NEW YORK (Reuters Health) - Women who undergo an abortion during the second trimester may often prefer a surgical procedure to the “abortion pill,” a small UK study suggests.
The study, of 122 women who were randomly assigned to either a surgical or medication-induced abortion during the second trimester, found that all women in the surgery group said they would opt for that form of abortion again, if necessary.
In contrast, only 53 percent of women in the medication group said the same, according to findings published in the obstetrics journal BJOG.
As a group, the study found, women who received a medical abortion reported more pain and had more vaginal bleeding than those who’d had surgery. And two weeks after the procedure, they had a higher average score on a standard measure of “intrusive” psychological symptoms -- such as unwanted thoughts or nightmares.
The findings, researchers say, suggest that when it comes to abortions done relatively later in pregnancy, many women would prefer the surgical approach.
Medication-induced abortions most often involve taking the drug mifepristone -- commonly referred to as the “abortion pill” -- followed by a hormonal medication called misoprostol, which causes the uterus to contract.
In the U.S., the abortion pill is approved for use within the first nine weeks of pregnancy. In the UK, it is approved for use up through the 24th week; however, most studies comparing the safety and effectiveness of medical and surgical abortions have focused on procedures performed in first trimester.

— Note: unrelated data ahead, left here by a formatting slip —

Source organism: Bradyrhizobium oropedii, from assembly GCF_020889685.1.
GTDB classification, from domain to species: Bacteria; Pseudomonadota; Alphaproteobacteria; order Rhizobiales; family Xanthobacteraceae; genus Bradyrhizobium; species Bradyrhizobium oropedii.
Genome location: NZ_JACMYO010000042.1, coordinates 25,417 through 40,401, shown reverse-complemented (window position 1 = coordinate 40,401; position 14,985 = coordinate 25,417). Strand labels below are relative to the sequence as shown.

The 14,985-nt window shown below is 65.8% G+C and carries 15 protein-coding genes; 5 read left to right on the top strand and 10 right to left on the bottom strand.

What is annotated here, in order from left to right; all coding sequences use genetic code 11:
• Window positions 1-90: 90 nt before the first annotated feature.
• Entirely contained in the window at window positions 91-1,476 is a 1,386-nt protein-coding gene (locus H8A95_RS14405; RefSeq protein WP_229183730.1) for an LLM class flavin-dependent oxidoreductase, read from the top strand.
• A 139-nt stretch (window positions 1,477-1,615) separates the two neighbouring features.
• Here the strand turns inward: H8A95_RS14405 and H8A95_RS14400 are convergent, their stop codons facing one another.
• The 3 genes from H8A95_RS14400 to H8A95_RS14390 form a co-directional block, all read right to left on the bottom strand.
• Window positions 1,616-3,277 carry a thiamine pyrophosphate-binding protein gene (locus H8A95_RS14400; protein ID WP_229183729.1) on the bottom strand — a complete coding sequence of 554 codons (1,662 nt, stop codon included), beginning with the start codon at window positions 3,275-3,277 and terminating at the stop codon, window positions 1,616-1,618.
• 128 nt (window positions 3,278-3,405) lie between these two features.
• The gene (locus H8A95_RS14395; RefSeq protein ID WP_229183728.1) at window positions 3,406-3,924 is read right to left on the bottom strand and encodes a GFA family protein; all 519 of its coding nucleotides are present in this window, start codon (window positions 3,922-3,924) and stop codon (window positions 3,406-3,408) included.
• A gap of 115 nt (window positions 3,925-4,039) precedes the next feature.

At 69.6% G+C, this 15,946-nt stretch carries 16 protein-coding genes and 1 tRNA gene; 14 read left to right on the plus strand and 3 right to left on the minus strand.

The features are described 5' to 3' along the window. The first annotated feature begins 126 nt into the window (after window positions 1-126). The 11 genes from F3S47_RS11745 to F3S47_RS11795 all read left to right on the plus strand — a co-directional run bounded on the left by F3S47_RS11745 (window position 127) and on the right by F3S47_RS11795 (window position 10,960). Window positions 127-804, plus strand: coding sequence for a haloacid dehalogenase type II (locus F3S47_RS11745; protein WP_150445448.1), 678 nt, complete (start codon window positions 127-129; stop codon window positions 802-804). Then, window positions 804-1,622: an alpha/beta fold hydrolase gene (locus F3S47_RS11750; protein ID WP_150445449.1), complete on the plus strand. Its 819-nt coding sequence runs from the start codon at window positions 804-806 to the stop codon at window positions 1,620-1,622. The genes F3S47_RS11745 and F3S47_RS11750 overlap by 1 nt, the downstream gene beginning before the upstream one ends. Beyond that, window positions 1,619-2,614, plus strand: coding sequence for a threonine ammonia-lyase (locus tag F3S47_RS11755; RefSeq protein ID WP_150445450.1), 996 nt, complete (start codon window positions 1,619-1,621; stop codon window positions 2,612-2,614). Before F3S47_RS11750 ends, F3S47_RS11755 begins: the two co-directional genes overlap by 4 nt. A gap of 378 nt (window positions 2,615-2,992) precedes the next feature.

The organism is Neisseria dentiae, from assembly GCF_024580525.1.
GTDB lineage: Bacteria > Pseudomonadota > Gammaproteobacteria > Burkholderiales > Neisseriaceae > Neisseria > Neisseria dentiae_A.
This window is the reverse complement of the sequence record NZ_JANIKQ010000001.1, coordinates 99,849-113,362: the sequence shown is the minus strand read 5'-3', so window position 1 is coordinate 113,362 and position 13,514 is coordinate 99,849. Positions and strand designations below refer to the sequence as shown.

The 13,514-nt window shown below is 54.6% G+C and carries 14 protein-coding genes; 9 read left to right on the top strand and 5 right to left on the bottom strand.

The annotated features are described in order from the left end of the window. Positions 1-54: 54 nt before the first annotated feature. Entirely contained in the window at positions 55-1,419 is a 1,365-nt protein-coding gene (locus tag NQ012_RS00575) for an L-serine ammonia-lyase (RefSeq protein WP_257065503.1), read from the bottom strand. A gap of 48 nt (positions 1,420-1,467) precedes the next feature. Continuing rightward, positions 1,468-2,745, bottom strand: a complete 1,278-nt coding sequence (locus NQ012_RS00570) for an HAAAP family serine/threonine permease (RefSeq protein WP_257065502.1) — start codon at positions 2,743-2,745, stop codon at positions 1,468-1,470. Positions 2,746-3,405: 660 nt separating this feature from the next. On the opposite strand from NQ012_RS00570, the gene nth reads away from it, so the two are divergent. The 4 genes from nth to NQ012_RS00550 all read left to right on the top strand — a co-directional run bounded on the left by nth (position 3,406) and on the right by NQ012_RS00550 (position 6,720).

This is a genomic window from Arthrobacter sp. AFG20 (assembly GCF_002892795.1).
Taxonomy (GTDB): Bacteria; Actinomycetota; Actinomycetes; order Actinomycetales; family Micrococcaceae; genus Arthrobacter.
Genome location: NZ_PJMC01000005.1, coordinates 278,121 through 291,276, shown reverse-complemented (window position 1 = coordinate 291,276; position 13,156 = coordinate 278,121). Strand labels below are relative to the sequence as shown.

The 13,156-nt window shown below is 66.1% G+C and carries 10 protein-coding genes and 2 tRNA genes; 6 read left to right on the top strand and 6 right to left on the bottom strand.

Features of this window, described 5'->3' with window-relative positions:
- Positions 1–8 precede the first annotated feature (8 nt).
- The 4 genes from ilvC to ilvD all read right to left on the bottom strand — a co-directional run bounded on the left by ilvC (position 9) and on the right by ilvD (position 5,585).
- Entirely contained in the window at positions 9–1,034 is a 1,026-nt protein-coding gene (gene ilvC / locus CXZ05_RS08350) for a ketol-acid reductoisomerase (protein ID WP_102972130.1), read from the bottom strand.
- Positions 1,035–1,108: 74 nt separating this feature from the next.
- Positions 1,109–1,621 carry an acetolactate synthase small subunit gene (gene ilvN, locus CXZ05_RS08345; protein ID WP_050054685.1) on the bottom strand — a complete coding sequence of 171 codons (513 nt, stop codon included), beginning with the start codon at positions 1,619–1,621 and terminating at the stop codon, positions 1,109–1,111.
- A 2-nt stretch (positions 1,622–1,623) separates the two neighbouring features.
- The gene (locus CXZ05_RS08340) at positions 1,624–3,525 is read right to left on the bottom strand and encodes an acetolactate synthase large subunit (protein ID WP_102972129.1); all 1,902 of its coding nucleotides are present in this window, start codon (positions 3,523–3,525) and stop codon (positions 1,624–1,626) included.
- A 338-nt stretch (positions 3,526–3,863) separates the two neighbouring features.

One reason is that recruiting women for clinical trials on the question is difficult. Most women, researchers have found, do not want to be randomly assigned to an abortion option, but prefer to make the choice themselves.
For the current study, Teresa Kelly and colleagues at Newcastle University in the UK followed 122 women who were seeking an abortion between the 13th and 20th weeks of pregnancy and agreed to be randomly assigned to either a medical or surgical abortion.
Women in the medication group took oral mifepristone, then returned to the medical clinic 36 to 48 hours later to receive several doses of misoprostol, until the abortion occurred.
Before the procedure and two weeks afterward, the women were asked to complete a standard questionnaire that measures the psychological response to stressful events. They also rated their physical symptoms during and after the procedure, and answered questions on general health and depression symptoms.
Only 60 percent of the women in the study completed that follow-up, however.
Of those women, the study found, those in the medical-abortion group reported more pain on the day of the abortion and in the days afterward. They also had more vaginal bleeding after discharge; 37 percent said their bleeding was heavier than a menstrual period, versus only 4 percent of women in the surgical-abortion group.
In addition, of women in the surgical group who completed the follow-up, none said the experience had been worse than they’d expected. In contrast, 53 percent of women in the medication group did feel that way.